Nakido.com Might Want to Rethink Its Strategy

February 27th, 2007 at 12:00 am
 


When fast Internet connections were made available to most of the public, file-sharing services became an instant hit. Everyone has their own favorites nowadays. News about file-sharing providers are pretty slim lately, even the legal issues that hound such websites are no longer that prominent. I personally don’t have any favorites but I became interested with a file sharing plug-in called Nakido Flag , maybe because of its Japanese sounding name. So I did some research and found out the following.

As you have read earlier, Nakido Flag is a plug-in that can be downloaded at Nakido.com. Nakido’s objective is give users a new and easy way to share files thus the creation of the Nakido Flag. This plug-in allows users to share any file in any size to as many people as the user wants over the internet. You read it right, there’s no limits on the size of the files that you want to share or is there any limit on the number of times you upload and download files. All the uploaded files are shared within the Nakido community and all you need is the Nakido Flag plug-in to download the files.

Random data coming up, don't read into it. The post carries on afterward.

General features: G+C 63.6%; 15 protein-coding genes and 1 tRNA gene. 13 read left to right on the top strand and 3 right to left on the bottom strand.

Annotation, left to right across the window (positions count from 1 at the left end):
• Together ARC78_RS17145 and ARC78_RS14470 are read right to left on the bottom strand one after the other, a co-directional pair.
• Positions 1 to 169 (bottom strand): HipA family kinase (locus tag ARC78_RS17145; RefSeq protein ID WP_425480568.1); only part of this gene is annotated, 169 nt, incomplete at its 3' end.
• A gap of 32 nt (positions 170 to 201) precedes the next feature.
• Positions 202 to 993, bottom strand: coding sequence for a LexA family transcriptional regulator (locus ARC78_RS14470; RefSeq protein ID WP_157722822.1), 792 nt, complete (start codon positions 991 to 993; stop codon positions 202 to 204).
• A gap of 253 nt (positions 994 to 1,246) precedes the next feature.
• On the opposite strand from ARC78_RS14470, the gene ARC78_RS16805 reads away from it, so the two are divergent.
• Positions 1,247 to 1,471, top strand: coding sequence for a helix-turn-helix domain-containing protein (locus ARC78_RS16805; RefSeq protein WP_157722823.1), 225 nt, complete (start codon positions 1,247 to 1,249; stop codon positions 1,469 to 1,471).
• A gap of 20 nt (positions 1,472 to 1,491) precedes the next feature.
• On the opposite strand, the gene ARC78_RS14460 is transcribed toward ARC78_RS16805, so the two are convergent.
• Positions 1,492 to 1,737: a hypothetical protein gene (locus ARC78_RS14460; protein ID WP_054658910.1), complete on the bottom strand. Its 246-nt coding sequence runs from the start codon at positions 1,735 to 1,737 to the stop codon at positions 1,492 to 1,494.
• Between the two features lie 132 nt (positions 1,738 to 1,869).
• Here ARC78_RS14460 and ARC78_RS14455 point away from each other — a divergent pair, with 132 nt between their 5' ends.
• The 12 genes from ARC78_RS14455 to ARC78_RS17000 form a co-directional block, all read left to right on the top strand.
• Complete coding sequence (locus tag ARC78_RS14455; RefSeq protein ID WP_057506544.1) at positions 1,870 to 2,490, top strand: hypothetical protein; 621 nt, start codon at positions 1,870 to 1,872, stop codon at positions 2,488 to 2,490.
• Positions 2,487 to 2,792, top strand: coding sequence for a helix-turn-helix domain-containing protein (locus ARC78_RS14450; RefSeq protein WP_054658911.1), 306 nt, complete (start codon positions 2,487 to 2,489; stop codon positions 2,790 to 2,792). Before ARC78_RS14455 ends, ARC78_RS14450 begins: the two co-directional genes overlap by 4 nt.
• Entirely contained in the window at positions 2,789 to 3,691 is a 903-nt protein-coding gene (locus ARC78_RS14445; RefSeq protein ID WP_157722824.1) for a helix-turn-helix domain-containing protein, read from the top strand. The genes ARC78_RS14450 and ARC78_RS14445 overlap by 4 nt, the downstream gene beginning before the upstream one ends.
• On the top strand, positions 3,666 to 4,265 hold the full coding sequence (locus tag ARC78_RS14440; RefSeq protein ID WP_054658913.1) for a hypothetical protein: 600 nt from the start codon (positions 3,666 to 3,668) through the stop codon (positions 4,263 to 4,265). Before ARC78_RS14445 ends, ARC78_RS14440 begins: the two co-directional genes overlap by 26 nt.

After checking the site, I went to Alexa to view some traffic stats. Alexa rated Nakido.com a traffic rank of 4,109. Not bad. However, when you view statistical history, it will show that the website’s ranking is slowly going down. Compared to relatively new comer MediaFire, Nakido is being left behind. Went live in October last year, file sharing site MediaFire has already gained a traffic rank of 586. The very simple Ajax file upload and download interface of MediaFire might have drawn the attention of users of file sharing web apps. MediaFire also offers unlimited uploads and downloads, plus you don’t need to install anything.

We have seen these kinds of scenarios time and time again. As long as new innovations are being adapted on a great idea, people will switch and shift to the better websites. Nakido might want to rethink its strategy before it gets completely driven down by emerging players in the field of file sharing.